The story itself is interesting, although nothing new or surprising, and if it hadn’t been such a lumbering read I would have rated it higher. You could predict the plot easily and I was a little disappointed how the climax (battle) of the book took place off screen. There were some unique and devices within the novel, like the use of shadows to glimpse a window into the past, I really liked how this was done. But amnesia and flashbacks are two of my pet hates in a novel – because they are cliché and overused.

With so many books being turned into movies these days (as this one will be), I’m interested to see what will come of ‘Fallen,’ because it may quite possibly turn out much more entertaining than the book.

Luce, the main character, was too insipid for me. She reacted to the circumstances around her, and lacked strength. I can understand what Lauren Kate was trying to convey with this story, but neglected to give her main cast any sort of edge. Similarly Daniel and Cam, fighting for Luce’s affection, were equally two-dimensional. Both had strong chauvinistic attributes and I failed to connect with any of the characters or their love story. I don’t mind reading this type of genre from time to time; the all or nothing stakes for an indescribable passion between two people. But ‘Fallen’ fell down on this aspect.

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Lauren’s writing is easy to read, and I enjoyed her style – she just kept losing me. I feel if you cut the book down to half its size to ensure the pace pulled you through the story, Luce would have been seen as a survivor rather than someone who simply endures. But the end of the novel I was more interested in the periphery characters: they had powers and attitude that stirred my curiosity.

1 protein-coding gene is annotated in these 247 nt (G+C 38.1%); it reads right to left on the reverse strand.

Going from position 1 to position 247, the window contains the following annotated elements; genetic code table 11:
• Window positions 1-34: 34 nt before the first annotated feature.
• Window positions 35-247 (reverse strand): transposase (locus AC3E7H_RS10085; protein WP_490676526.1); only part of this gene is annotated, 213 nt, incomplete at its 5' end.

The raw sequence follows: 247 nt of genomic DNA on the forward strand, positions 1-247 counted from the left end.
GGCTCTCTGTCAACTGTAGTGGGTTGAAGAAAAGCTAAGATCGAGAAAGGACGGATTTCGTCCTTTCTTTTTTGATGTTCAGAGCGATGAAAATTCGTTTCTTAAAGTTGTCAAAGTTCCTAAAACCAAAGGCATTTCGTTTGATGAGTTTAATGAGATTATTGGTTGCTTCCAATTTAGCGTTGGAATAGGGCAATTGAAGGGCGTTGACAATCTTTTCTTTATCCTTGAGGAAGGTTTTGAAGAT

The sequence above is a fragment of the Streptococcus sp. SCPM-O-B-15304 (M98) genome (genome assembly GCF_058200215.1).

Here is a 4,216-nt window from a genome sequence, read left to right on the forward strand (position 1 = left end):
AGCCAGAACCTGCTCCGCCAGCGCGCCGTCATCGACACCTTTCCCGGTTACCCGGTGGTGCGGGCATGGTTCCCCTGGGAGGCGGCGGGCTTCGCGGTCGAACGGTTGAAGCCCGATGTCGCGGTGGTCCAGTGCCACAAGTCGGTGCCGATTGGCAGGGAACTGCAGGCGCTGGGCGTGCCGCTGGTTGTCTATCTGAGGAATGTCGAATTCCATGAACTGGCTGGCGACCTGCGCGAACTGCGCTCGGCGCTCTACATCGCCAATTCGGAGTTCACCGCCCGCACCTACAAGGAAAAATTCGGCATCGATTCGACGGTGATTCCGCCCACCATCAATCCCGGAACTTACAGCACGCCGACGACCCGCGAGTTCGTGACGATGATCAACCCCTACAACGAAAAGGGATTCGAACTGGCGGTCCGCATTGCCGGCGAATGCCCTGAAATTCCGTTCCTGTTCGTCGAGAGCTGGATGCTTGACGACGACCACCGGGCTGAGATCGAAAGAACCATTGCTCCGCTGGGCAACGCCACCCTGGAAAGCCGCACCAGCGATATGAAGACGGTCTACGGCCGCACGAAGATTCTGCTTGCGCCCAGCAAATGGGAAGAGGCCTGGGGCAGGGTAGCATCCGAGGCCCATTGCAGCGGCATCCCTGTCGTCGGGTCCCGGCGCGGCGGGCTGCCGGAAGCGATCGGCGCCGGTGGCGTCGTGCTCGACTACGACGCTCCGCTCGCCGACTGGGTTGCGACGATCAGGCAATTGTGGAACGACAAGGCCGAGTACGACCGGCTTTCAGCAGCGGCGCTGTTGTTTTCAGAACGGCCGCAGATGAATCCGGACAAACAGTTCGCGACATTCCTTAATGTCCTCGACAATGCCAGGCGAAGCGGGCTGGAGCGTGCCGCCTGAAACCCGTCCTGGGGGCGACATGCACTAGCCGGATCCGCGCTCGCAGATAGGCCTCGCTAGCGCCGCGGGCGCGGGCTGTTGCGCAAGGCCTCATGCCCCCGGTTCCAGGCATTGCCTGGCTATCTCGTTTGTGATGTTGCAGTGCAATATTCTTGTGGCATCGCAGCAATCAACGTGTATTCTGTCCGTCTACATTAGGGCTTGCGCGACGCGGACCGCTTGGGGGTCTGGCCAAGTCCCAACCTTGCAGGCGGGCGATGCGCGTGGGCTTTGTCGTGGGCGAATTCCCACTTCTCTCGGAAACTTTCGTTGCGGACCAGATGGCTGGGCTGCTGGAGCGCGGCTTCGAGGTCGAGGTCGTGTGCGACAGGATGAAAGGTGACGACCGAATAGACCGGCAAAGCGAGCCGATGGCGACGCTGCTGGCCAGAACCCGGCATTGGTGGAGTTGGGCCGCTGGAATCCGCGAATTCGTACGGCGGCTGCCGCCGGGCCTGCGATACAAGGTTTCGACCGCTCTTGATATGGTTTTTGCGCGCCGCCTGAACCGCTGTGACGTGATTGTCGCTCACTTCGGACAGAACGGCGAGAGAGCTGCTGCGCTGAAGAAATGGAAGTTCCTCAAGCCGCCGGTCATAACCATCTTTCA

Another aspect of ‘Fallen’ which didn’t play well with me, only from personal taste, is that I’m not too fond of stories involving angels. It humanises the divine and mixed drama into religious beliefs. Sometimes it can be done really well (as was with Cassandra Clare’s series The Mortal Instruments because the angels were a story telling devise, not a character trait) and sometimes not.

But if you love epic love stories, and angels, and don’t mind a passive protagonist then you will love this book.

 Excited over the premise, disappointed by the execution and it gets 2 out of 5 kisses from me.

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© Casey Carlisle 2014. Unauthorized use and/or duplication of this material without express and written permission from this blog’s author and/or owner is strictly prohibited. Excerpts and links may be used, provided that full and clear credit is given to Casey Carlisle with appropriate and specific direction to the original content.

Book Review – ‘Fangirl’ by Rainbow Rowell … written by Casey Carlisle.

If you’re scared about change, about leaving home or growing apart from your family, then you’ll relate to the lamenting Cather…

ImageI can understand why people rave about this novel; it strikes at the heart of every bookworm. Cather, the protagonist, is the quintessential introvert, hiding from life behind her twin sister, her father, her guilt and anger from her mother’s abandonment, and most of all, her fanfiction.  The concept of ‘Fangirl’ resonated with me personally, as a writer, because it shows how much creative people retreat into an imaginary world in order to escape or protect ourselves from the harsh realities in the world around us. Rainbow Rowell sketches strong characters that are scared and flawed with beautiful innocence. Although I didn’t fall in love with the book, I certainly rave about what it explores.